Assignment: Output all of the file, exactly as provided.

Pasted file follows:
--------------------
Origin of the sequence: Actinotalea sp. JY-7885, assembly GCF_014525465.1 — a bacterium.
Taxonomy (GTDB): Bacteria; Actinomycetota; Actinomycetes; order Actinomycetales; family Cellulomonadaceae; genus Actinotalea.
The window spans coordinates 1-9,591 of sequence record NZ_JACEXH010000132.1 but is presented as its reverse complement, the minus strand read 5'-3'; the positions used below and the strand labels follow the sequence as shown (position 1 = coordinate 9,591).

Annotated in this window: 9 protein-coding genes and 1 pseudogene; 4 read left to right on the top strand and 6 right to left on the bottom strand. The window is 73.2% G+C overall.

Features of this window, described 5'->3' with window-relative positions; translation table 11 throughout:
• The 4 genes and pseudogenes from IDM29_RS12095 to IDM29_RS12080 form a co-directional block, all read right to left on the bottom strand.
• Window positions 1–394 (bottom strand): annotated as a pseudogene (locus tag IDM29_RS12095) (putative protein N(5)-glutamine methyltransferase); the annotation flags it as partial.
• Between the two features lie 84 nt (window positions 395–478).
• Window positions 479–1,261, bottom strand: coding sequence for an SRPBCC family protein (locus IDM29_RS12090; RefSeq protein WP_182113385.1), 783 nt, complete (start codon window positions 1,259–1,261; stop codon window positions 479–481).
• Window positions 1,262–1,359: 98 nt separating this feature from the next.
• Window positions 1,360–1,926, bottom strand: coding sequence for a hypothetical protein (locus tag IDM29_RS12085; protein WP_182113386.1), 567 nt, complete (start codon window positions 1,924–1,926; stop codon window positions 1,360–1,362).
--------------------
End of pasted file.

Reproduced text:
Origin of the sequence: Actinotalea sp. JY-7885, assembly GCF_014525465.1 — a bacterium.
Taxonomy (GTDB): Bacteria; Actinomycetota; Actinomycetes; order Actinomycetales; family Cellulomonadaceae; genus Actinotalea.
The window spans coordinates 1-9,591 of sequence record NZ_JACEXH010000132.1 but is presented as its reverse complement, the minus strand read 5'-3'; the positions used below and the strand labels follow the sequence as shown (position 1 = coordinate 9,591).

Annotated in this window: 9 protein-coding genes and 1 pseudogene; 4 read left to right on the top strand and 6 right to left on the bottom strand. The window is 73.2% G+C overall.

Features of this window, described 5'->3' with window-relative positions; translation table 11 throughout:
• The 4 genes and pseudogenes from IDM29_RS12095 to IDM29_RS12080 form a co-directional block, all read right to left on the bottom strand.
• Window positions 1–394 (bottom strand): annotated as a pseudogene (locus tag IDM29_RS12095) (putative protein N(5)-glutamine methyltransferase); the annotation flags it as partial.
• Between the two features lie 84 nt (window positions 395–478).
• Window positions 479–1,261, bottom strand: coding sequence for an SRPBCC family protein (locus IDM29_RS12090; RefSeq protein WP_182113385.1), 783 nt, complete (start codon window positions 1,259–1,261; stop codon window positions 479–481).
• Window positions 1,262–1,359: 98 nt separating this feature from the next.
• Window positions 1,360–1,926, bottom strand: coding sequence for a hypothetical protein (locus tag IDM29_RS12085; protein WP_182113386.1), 567 nt, complete (start codon window positions 1,924–1,926; stop codon window positions 1,360–1,362).